Sunday, May 20, 2018

Charter school backers have outspent teachers in 2 major races | 89.3 KPCC

Charter school backers have outspent teachers in 2 major races | 89.3 KPCC:

Charter school backers have outspent teachers in 2 major races



Charter school advocates are far outpacing teachers unions in spending to support candidates for California governor and state schools chief.
Wealthy donors who support charter schools and education reform have poured more than $22 million into independent committees to support former Los Angeles mayor Antonio Villaraigosa for governor and former schools executive Marshall Tuck for state schools chief.
Big Education Ape: Bill Gates gives $44 million to influence state education reform | tbo.com - http://bigeducationape.blogspot.com/2018/05/bill-gates-gives-44-million-to.html
Teachers unions have dropped about $4 million on committees to back Lt. Gov. Gavin Newsom for governor and Tony Thurmond for superintendent.
All four men are Democrats who want more money for public schools. But they differ on state officials' role in improving schools and how to handle nonprofit charter schools. Charter schools are publicly funded but typically run independently of the traditional public school system.Charter school backers have outspent teachers in 2 major races | 89.3 KPCC:
Big Education Ape: A few rich charter school supporters are spending millions to elect Antonio Villaraigosa as California governor - http://bigeducationape.blogspot.com/2018/05/a-few-rich-charter-school-supporters.html

A moral imperative: Ending poverty – Randi Weingarten – Medium

A moral imperative: Ending poverty – Randi Weingarten – Medium:
A moral imperative: Ending poverty
Fifty years since the launch of the Poor People’s Campaign by the Rev. Martin Luther King Jr., 43 million Americans remain in the grips of poverty and 140 million Americans are considered low-income. The number of families living on $2 per person, per day — yes, $2 per day — has grown to 1.5 million American households, including 3 million children.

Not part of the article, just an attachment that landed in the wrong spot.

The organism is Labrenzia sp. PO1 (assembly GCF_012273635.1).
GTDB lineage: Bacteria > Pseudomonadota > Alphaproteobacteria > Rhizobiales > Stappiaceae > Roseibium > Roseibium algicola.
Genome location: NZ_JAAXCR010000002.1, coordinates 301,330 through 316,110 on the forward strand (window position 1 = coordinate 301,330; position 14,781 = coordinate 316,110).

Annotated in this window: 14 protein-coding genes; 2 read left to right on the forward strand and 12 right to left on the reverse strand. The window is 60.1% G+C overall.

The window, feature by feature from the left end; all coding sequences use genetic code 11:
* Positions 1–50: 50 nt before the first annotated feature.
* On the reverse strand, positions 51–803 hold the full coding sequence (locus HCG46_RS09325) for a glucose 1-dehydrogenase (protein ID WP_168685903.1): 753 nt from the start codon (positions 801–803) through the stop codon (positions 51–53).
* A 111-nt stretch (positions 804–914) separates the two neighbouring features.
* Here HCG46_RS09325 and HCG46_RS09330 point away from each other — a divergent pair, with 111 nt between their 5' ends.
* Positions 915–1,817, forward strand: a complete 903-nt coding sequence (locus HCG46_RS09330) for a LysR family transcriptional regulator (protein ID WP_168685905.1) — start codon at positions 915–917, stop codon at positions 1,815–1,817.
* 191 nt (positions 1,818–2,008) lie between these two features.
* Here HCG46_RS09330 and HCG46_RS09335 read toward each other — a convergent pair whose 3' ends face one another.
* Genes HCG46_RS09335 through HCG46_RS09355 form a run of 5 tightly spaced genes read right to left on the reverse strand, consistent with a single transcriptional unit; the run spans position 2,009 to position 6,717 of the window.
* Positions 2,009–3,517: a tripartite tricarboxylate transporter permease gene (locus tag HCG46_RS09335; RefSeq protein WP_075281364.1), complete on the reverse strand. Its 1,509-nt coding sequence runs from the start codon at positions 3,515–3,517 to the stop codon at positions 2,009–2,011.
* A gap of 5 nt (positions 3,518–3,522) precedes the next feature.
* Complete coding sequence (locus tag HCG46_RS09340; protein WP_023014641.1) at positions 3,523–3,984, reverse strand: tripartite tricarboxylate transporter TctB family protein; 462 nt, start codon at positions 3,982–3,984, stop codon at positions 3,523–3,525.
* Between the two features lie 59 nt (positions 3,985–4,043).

Think about that: Going years without seeing a dentist. Going to school in dirty clothes. Cleaning soiled diapers in order to reuse them. Selling plasma to buy food. Never having enough food.
I don’t know if President Trump thinks about that, in between his seemingly endless self-congratulatory tweets about his stewardship of the economy. It is true that the U.S. economy has generated immense wealth over the last half-century for those at the top of the economic ladder.
Against the backdrop of soaring economic inequality, a new campaign to protest policies that keep people in poverty has been revived. The new “Poor People’s Campaign: A National Call for Moral Revival” was launched last week in state capitals and Washington, D.C., to demand federal and state living wage laws, investment and equity in education, protection of the right to vote, affordable high-quality healthcare and an end to mass incarceration.
The Rev. William Barber II, the founder of the Moral Mondays movement, has mapped a path to bring about this “moral revival” that includes policy demands, voter registration and civil disobedience.
Image result for rev. william barber ii randi weingarten
While poverty disproportionately affects people of color, numerically, there are more white Americans in poverty than any other race or ethnic group. The new Poor People’s Campaign builds on the Moral Mondays movement that mobilized across racial lines, finding the common ground of the disenfranchised. This is more important than ever, given the rising polarization in the age of Trump.
The United Nations recently conducted a report that revealed a bleak picture of the extreme poverty in the United States, documenting the terrible circumstances endured by the poor — from unsafe sewage and sanitary conditions, to chronic homelessness, to criminalization and harassment just for being poor. The report concluded that, particularly in a rich country like the United States, “the persistence of extreme poverty is a political choice made by those in power,” and that “with political will, it could be readily eliminated.”

Compare the political choices made by President Lyndon Johnson, whose War on Poverty enacted anti-poverty, health, education and employment policies and civil rights legislation, with the policies promoted by President Trump. Take the recent GOP tax bill, which is the biggest transfer of wealth to the rich in decades. The wealthiest 1 percent receives 83 percent of the benefits. The tax plan will increase the deficit to nearly $1 trillion in fiscal 2019, and the GOP is already using the skyrocketing deficit as an excuse to make deep cutsto Social Security, Medicare, Medicaid, student aid, food and housing assistance, and other programs the neediest Americans depend on.
A recent AFT-Democracy Corps poll found that most respondents have not Continue reading: A moral imperative: Ending poverty – Randi Weingarten – Medium:

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